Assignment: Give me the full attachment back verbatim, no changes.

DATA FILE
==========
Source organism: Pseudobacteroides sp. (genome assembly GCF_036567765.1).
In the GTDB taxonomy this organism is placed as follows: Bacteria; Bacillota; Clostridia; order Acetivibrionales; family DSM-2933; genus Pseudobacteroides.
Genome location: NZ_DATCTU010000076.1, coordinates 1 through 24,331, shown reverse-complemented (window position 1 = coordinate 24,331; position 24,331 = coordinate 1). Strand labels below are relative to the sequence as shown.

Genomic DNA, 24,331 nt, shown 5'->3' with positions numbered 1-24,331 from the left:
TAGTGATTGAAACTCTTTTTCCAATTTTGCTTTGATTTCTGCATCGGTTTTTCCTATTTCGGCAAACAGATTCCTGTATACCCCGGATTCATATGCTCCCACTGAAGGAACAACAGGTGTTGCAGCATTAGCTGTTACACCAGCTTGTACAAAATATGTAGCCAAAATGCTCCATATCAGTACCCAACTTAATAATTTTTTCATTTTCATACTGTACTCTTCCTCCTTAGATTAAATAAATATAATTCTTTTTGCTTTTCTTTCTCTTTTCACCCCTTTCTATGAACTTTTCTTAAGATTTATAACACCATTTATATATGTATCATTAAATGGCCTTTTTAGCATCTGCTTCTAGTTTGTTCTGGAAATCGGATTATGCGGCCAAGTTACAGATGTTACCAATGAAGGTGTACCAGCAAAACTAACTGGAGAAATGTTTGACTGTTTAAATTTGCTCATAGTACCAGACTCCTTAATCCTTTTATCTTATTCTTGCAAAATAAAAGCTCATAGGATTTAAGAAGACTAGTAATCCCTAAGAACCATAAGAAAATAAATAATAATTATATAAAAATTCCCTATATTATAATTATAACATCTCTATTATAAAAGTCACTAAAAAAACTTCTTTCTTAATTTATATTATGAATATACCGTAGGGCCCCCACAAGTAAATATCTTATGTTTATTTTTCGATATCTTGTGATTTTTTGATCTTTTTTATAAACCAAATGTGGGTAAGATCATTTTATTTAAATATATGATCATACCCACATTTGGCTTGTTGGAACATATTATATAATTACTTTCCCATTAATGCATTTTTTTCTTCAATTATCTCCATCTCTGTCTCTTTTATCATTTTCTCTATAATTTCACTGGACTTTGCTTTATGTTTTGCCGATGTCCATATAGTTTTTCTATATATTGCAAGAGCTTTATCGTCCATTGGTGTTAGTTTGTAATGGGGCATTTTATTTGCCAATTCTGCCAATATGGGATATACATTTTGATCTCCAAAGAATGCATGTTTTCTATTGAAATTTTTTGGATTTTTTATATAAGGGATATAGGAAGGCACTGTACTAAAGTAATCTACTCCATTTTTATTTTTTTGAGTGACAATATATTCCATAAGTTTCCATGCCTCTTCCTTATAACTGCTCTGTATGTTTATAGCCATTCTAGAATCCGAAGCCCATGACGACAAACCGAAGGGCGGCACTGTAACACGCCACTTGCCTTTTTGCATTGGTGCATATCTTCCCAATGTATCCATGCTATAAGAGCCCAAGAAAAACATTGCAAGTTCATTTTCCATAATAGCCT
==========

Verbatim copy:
Source organism: Pseudobacteroides sp. (genome assembly GCF_036567765.1).
In the GTDB taxonomy this organism is placed as follows: Bacteria; Bacillota; Clostridia; order Acetivibrionales; family DSM-2933; genus Pseudobacteroides.
Genome location: NZ_DATCTU010000076.1, coordinates 1 through 24,331, shown reverse-complemented (window position 1 = coordinate 24,331; position 24,331 = coordinate 1). Strand labels below are relative to the sequence as shown.

Genomic DNA, 24,331 nt, shown 5'->3' with positions numbered 1-24,331 from the left:
TAGTGATTGAAACTCTTTTTCCAATTTTGCTTTGATTTCTGCATCGGTTTTTCCTATTTCGGCAAACAGATTCCTGTATACCCCGGATTCATATGCTCCCACTGAAGGAACAACAGGTGTTGCAGCATTAGCTGTTACACCAGCTTGTACAAAATATGTAGCCAAAATGCTCCATATCAGTACCCAACTTAATAATTTTTTCATTTTCATACTGTACTCTTCCTCCTTAGATTAAATAAATATAATTCTTTTTGCTTTTCTTTCTCTTTTCACCCCTTTCTATGAACTTTTCTTAAGATTTATAACACCATTTATATATGTATCATTAAATGGCCTTTTTAGCATCTGCTTCTAGTTTGTTCTGGAAATCGGATTATGCGGCCAAGTTACAGATGTTACCAATGAAGGTGTACCAGCAAAACTAACTGGAGAAATGTTTGACTGTTTAAATTTGCTCATAGTACCAGACTCCTTAATCCTTTTATCTTATTCTTGCAAAATAAAAGCTCATAGGATTTAAGAAGACTAGTAATCCCTAAGAACCATAAGAAAATAAATAATAATTATATAAAAATTCCCTATATTATAATTATAACATCTCTATTATAAAAGTCACTAAAAAAACTTCTTTCTTAATTTATATTATGAATATACCGTAGGGCCCCCACAAGTAAATATCTTATGTTTATTTTTCGATATCTTGTGATTTTTTGATCTTTTTTATAAACCAAATGTGGGTAAGATCATTTTATTTAAATATATGATCATACCCACATTTGGCTTGTTGGAACATATTATATAATTACTTTCCCATTAATGCATTTTTTTCTTCAATTATCTCCATCTCTGTCTCTTTTATCATTTTCTCTATAATTTCACTGGACTTTGCTTTATGTTTTGCCGATGTCCATATAGTTTTTCTATATATTGCAAGAGCTTTATCGTCCATTGGTGTTAGTTTGTAATGGGGCATTTTATTTGCCAATTCTGCCAATATGGGATATACATTTTGATCTCCAAAGAATGCATGTTTTCTATTGAAATTTTTTGGATTTTTTATATAAGGGATATAGGAAGGCACTGTACTAAAGTAATCTACTCCATTTTTATTTTTTTGAGTGACAATATATTCCATAAGTTTCCATGCCTCTTCCTTATAACTGCTCTGTATGTTTATAGCCATTCTAGAATCCGAAGCCCATGACGACAAACCGAAGGGCGGCACTGTAACACGCCACTTGCCTTTTTGCATTGGTGCATATCTTCCCAATGTATCCATGCTATAAGAGCCCAAGAAAAACATTGCAAGTTCATTTTCCATAATAGCCT